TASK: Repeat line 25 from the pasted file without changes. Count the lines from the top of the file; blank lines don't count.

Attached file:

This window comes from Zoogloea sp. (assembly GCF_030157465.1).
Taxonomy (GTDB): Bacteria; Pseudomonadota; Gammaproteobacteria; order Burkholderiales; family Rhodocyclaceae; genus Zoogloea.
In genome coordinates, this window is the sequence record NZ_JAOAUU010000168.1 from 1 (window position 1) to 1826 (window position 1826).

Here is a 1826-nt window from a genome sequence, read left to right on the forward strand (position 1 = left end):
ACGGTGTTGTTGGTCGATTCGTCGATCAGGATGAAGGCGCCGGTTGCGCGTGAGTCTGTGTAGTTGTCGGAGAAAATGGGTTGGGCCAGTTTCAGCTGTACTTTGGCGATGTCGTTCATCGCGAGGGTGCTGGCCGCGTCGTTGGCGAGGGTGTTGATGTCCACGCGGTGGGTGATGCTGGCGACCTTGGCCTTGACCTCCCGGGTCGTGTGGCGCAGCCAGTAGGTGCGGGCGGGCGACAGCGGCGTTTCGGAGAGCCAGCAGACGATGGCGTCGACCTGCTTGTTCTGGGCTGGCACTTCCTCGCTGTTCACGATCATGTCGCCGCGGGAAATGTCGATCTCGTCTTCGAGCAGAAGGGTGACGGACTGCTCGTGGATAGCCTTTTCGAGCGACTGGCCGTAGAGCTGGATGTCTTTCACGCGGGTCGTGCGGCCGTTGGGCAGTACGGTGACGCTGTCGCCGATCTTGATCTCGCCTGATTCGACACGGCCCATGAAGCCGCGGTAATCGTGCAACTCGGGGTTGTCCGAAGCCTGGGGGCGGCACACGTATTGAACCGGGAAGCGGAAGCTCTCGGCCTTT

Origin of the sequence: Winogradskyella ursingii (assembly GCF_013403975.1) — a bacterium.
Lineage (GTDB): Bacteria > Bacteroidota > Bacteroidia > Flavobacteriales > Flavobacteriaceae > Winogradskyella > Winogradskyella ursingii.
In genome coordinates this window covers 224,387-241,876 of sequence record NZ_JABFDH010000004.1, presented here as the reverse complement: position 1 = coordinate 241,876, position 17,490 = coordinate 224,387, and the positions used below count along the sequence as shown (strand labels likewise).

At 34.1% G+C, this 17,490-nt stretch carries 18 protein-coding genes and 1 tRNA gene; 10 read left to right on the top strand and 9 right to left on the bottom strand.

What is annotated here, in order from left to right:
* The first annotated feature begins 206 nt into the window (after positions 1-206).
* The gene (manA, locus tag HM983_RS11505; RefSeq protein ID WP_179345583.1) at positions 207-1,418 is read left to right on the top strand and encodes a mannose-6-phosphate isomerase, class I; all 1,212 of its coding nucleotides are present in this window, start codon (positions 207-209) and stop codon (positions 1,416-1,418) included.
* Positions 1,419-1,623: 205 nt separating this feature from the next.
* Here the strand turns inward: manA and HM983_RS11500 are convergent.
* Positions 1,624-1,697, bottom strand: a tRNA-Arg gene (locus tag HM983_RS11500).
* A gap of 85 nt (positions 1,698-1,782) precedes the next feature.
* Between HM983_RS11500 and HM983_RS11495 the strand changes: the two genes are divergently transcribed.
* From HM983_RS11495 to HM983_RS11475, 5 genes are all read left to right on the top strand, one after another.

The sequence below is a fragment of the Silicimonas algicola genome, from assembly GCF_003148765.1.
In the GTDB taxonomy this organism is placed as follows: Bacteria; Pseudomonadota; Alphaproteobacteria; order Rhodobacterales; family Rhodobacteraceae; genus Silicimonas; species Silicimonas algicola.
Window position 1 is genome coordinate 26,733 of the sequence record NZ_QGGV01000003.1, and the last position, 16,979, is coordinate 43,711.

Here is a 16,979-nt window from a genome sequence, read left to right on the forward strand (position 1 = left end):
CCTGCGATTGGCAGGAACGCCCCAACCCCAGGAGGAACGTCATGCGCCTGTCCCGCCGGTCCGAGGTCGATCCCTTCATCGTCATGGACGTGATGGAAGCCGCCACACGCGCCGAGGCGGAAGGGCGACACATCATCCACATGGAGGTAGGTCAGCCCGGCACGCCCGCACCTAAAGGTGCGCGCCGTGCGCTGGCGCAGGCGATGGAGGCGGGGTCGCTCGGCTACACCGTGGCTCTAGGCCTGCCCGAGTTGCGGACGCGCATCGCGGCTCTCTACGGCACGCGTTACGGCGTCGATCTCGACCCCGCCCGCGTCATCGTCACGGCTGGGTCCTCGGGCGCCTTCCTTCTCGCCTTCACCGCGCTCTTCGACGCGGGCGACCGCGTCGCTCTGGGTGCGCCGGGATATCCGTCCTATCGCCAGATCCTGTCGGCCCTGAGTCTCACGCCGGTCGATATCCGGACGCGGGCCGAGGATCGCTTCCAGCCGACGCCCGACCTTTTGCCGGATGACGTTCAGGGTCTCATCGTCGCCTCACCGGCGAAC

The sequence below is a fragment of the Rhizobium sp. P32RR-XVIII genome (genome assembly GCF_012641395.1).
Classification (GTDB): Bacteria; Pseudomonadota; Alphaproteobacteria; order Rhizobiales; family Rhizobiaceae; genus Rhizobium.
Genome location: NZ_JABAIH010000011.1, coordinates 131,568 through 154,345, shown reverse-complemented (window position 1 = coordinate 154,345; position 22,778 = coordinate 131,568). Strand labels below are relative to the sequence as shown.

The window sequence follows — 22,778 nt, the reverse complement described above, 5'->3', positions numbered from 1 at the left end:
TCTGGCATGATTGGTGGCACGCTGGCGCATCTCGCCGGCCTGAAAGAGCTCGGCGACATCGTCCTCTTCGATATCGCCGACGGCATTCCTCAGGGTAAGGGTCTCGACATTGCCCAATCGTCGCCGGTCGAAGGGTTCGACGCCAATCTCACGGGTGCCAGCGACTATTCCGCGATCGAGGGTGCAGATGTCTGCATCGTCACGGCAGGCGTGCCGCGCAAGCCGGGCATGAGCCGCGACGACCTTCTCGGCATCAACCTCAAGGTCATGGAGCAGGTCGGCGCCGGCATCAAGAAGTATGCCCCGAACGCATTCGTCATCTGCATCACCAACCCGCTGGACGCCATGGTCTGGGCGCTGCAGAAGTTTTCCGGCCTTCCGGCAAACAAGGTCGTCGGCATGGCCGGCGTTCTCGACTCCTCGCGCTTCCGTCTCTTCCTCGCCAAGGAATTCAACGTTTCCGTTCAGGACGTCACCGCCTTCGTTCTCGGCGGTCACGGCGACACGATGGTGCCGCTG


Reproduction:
Classification (GTDB): Bacteria; Pseudomonadota; Alphaproteobacteria; order Rhizobiales; family Rhizobiaceae; genus Rhizobium.